Douka said he would have liked to have analyzed evidence “in greater number and depth” that would ensure the tooth belonged beyond a reasonable doubt to the Denisovan group.

“There is a chain of assumptions that the authors accept to confirm that this is a Denisovan fossil,” he said.

“The truth is that we have no way of knowing whether this single, poorly preserved molar actually belonged to a Denisovan, a hybrid group, or even an unknown hominin group. It could very well be a Denisovan and I would actually love it in a Denisovan how extraordinary would that be? But we need more reliable evidence,” he said.

In order to consider the tooth found in Laos as belonging to a Denisova hominin, the researchers in this study used a comparison to the Xiahe jaw as a strong reference, Douka said. Although many believed that the pine was Denisova, this issue had not yet been resolved. No DNA was recovered from the fossilized jaw, only “thin” protein evidence, he added.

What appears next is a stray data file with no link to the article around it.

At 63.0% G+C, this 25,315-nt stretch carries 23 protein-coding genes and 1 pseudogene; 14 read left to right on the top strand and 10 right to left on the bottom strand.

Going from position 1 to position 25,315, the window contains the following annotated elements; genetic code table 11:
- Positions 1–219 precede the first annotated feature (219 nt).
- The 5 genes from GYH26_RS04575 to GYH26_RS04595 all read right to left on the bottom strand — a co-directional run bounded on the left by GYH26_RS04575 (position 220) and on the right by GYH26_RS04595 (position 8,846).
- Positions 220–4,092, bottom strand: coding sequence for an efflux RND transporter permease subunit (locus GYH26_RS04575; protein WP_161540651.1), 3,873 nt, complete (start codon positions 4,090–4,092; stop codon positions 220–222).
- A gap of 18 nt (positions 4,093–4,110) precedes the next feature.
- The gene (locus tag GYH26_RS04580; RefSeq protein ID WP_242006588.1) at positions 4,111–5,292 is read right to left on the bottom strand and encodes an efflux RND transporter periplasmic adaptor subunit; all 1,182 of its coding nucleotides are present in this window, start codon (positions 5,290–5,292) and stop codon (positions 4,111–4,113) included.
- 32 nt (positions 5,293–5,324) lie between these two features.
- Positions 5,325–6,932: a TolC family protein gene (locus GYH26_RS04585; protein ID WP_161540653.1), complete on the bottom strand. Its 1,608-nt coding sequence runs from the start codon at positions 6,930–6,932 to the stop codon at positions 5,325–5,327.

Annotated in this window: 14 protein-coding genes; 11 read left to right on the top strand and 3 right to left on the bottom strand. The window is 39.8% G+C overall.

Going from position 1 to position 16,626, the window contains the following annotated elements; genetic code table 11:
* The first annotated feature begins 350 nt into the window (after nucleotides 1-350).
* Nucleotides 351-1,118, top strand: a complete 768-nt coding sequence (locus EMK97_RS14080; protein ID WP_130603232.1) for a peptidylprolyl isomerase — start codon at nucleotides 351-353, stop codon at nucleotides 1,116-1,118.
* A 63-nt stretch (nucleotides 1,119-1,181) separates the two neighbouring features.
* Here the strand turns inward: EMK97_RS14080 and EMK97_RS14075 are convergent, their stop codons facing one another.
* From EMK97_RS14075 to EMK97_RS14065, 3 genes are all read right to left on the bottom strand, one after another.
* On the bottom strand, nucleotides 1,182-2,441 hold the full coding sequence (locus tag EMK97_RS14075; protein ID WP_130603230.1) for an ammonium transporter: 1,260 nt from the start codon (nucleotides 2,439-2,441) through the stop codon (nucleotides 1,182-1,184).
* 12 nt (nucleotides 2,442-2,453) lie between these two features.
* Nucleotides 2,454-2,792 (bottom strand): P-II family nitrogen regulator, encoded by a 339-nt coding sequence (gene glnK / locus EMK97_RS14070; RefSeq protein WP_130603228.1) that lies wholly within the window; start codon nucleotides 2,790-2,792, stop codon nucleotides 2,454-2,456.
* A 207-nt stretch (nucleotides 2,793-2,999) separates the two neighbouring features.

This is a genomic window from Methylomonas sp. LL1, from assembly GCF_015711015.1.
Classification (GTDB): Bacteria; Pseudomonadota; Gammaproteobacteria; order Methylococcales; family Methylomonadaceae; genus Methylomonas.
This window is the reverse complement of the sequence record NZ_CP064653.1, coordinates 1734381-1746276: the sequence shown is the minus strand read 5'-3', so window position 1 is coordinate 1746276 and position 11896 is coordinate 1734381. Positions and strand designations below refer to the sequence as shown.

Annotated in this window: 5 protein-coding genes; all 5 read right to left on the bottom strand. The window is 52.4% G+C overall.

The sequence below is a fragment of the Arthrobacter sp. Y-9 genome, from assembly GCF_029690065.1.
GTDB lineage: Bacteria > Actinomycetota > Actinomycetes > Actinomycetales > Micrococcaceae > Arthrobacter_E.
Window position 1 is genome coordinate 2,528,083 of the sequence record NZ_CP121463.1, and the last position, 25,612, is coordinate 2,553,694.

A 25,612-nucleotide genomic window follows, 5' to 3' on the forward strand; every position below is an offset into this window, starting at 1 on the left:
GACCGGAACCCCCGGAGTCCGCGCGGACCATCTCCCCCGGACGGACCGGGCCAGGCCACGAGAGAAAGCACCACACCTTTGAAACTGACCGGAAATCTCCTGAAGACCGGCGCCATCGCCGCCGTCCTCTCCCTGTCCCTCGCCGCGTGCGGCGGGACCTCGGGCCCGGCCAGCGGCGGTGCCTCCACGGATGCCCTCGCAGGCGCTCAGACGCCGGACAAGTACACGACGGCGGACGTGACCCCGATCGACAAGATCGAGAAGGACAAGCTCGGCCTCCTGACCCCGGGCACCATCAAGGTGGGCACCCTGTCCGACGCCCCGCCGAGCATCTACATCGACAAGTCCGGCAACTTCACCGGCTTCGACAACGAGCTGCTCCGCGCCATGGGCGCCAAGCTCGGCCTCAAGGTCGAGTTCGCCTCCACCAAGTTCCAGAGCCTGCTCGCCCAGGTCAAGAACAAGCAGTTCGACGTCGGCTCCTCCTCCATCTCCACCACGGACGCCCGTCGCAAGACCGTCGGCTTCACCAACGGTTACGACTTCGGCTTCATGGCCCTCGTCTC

“Anyone conducting studies of this group of hominins, where many important questions remain unanswered, would like to add striking new data. The difficulty is reliably identifying fossils like a Denisovan,” she added. “However, this lack of solid biomolecular data greatly reduces the impact of this new discovery and reminds us how difficult it is to work in the tropics.”

The study authors revealed that they planned to extract ancient DNA from the tooth, which would give them a more definitive answer if possible, but the warm climate makes the possibility of conducting the experiment an unlikely possibility. The research team also plans to resume excavation at the site after a pandemicrelated hiatus in hopes of making more discoveries of early hominids that may have lived in the region.

“In this type of environment, DNA doesn’t preserve itself well at all, but we’ll do our best,” said study author Fabrice Demeter, an assistant professor at the Lundbeck Foundation’s GeoGenetics Center in Denmark.